By Julie Scelfo
Oct. 9, 2006 issue -
When the first "ultimate fighters" kicked, punched and head-butted each other on national television 13 years ago, civilized observers responded with shock and disgust. The pay-per-view tournament matched kickboxers, judo artists and Brazilian jujitsu fighters, and saw so many broken bones and bloody injuries that John McCain dubbed it "human cockfighting" and called for its abolishment.
Now the brutal business known as Ultimate Fighting Championship (UFC) has become one of the most successful and lucrative new sporting ventures in decades, routinely eclipsing the NBA, NHL and MLB in cable ratings among the coveted 18-34 set. According to industry sources, UFC's most successful pay-per-view event this year generated more than $30 million in revenue, a sum that beats WrestleMania's $23 million haul and HBO's typical $16 million from a night of boxing. A hit UFC reality show has transformed Spike TV into one of the top-five cable networks for young men. Sportswriters have begun covering it too, acknowledging the extreme athleticism of competitors. Bernard Fernandez in the Philadelphia Daily News wrote: "I no longer can look the other way."
The transformation of an underground fighting fad to a multimillion-dollar sports industry was due to the vision of Dana White, a former amateur boxer, who saw business potential where others saw savage brutality. In partnership with casino moguls Frank and Lorenzo Fertitta, White acquired the UFC franchise in 2001 and set out to make mixed martial arts "the next NASCAR."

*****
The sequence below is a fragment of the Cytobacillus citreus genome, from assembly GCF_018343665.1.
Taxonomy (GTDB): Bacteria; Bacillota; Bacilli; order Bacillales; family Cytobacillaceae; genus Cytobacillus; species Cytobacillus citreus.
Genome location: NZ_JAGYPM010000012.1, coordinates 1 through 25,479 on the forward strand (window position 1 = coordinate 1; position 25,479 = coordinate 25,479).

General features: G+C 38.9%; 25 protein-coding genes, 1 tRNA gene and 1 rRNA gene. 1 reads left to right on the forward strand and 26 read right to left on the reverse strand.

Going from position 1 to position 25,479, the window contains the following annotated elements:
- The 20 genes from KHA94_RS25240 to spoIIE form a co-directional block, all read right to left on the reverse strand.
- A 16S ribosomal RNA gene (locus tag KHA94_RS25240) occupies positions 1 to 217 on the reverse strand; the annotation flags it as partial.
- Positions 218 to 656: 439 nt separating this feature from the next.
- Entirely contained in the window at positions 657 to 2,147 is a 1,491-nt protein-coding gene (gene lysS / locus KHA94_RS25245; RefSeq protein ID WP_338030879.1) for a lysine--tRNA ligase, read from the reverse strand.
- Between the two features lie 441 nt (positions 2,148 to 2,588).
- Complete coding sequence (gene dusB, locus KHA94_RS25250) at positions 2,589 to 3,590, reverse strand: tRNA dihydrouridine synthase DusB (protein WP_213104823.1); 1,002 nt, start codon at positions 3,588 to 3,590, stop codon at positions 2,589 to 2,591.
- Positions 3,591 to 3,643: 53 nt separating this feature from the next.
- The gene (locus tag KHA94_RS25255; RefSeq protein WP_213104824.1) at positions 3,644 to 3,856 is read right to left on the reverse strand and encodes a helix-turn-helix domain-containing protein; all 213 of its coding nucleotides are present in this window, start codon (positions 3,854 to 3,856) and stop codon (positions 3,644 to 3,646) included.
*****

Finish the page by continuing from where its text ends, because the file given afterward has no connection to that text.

For a while, it looked as if his dream was down for the count. Fans loved the no-holds-barred combat—action that, unlike WWE wrestling, isn't staged. They loved the scrappy, mohawk-wearing warriors with nicknames like "Chainsaw." And they loved the idea of settling once and for all the ancient debate: who's the toughest—a boxer, wrestler or karate master? But the fights weren't regulated by state athletic commissions, which meant they were largely excluded from mainstream venues. Early participants fought locally, so there was no star power to attract a national audience. Also, the original owner had sold off film rights—which White needed for shows and DVDs—and the new owner didn't want to sell them back.
With input from the Nevada and New Jersey state athletic commissions, White adopted new rules and has so far persuaded 22 states to sanction mixed martial arts. He ponied up for the film rights (he won't say how much). Then he enlisted reality-TV producer Craig Piligian to develop "The Ultimate Fighter," a show in which 16 aspiring MMA athletes live and train together and fight for a six-figure UFC contract and a shot in "the octagon," where the bouts take place. One of cable TV's most testosterone-soaked shows, it's now in its fourth season. "These athletes represent the toughest of the tough," says Kevin Kay, Spike TV's general manager. "Our viewers want to be them." The show brought so many young men to Spike TV that the network has since added five more UFC programs to its lineup. Live fights are also popular: August's UFC 62 at Mandalay Bay in Vegas generated a $3.1 million live gate, more than any WWE event this year.
White, who does business in blue jeans and an acid-washed T shirt, has tapped into an appetite for controlled violence that boxing and wrestling don't satisfy. Riding through Times Square in a limo recently, he boasted about the Tito Ortiz-Ken Shamrock fight (free on Spike TV Oct. 10) and future pay-per-view events. "This thing is only getting bigger," he says. "We're going to be around for a long time." Kind of like bloodstains.